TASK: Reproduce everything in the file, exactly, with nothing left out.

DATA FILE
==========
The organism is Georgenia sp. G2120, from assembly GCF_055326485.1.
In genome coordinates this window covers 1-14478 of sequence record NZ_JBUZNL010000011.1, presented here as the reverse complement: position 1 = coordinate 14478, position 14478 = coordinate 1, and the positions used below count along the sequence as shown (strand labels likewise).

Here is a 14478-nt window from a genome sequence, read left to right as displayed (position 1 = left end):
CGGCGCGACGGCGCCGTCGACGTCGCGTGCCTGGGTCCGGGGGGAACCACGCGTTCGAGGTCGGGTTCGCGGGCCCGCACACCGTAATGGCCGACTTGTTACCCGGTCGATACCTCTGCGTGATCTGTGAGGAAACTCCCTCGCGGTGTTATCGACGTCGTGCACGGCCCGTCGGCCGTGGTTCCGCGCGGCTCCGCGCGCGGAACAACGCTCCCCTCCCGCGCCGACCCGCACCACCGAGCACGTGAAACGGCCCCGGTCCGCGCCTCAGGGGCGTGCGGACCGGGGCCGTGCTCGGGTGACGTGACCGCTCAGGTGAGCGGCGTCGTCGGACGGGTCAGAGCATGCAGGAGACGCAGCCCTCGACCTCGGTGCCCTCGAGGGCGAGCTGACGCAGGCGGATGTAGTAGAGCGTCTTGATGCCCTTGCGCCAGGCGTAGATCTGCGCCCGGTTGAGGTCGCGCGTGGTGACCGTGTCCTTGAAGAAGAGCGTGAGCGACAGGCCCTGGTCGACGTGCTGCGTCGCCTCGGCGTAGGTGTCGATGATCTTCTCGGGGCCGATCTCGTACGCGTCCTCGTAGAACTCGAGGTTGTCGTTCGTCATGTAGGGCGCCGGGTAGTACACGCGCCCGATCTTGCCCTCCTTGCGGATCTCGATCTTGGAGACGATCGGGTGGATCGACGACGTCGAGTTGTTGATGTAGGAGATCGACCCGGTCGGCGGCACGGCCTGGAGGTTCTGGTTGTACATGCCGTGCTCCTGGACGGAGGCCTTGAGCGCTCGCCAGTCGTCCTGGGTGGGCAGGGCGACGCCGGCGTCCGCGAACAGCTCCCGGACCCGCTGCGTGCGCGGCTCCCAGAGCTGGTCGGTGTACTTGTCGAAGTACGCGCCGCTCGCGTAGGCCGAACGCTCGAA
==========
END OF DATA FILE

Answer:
The organism is Georgenia sp. G2120, from assembly GCF_055326485.1.
In genome coordinates this window covers 1-14478 of sequence record NZ_JBUZNL010000011.1, presented here as the reverse complement: position 1 = coordinate 14478, position 14478 = coordinate 1, and the positions used below count along the sequence as shown (strand labels likewise).

Here is a 14478-nt window from a genome sequence, read left to right as displayed (position 1 = left end):
CGGCGCGACGGCGCCGTCGACGTCGCGTGCCTGGGTCCGGGGGGAACCACGCGTTCGAGGTCGGGTTCGCGGGCCCGCACACCGTAATGGCCGACTTGTTACCCGGTCGATACCTCTGCGTGATCTGTGAGGAAACTCCCTCGCGGTGTTATCGACGTCGTGCACGGCCCGTCGGCCGTGGTTCCGCGCGGCTCCGCGCGCGGAACAACGCTCCCCTCCCGCGCCGACCCGCACCACCGAGCACGTGAAACGGCCCCGGTCCGCGCCTCAGGGGCGTGCGGACCGGGGCCGTGCTCGGGTGACGTGACCGCTCAGGTGAGCGGCGTCGTCGGACGGGTCAGAGCATGCAGGAGACGCAGCCCTCGACCTCGGTGCCCTCGAGGGCGAGCTGACGCAGGCGGATGTAGTAGAGCGTCTTGATGCCCTTGCGCCAGGCGTAGATCTGCGCCCGGTTGAGGTCGCGCGTGGTGACCGTGTCCTTGAAGAAGAGCGTGAGCGACAGGCCCTGGTCGACGTGCTGCGTCGCCTCGGCGTAGGTGTCGATGATCTTCTCGGGGCCGATCTCGTACGCGTCCTCGTAGAACTCGAGGTTGTCGTTCGTCATGTAGGGCGCCGGGTAGTACACGCGCCCGATCTTGCCCTCCTTGCGGATCTCGATCTTGGAGACGATCGGGTGGATCGACGACGTCGAGTTGTTGATGTAGGAGATCGACCCGGTCGGCGGCACGGCCTGGAGGTTCTGGTTGTACATGCCGTGCTCCTGGACGGAGGCCTTGAGCGCTCGCCAGTCGTCCTGGGTGGGCAGGGCGACGCCGGCGTCCGCGAACAGCTCCCGGACCCGCTGCGTGCGCGGCTCCCAGAGCTGGTCGGTGTACTTGTCGAAGTACGCGCCGCTCGCGTAGGCCGAACGCTCGAA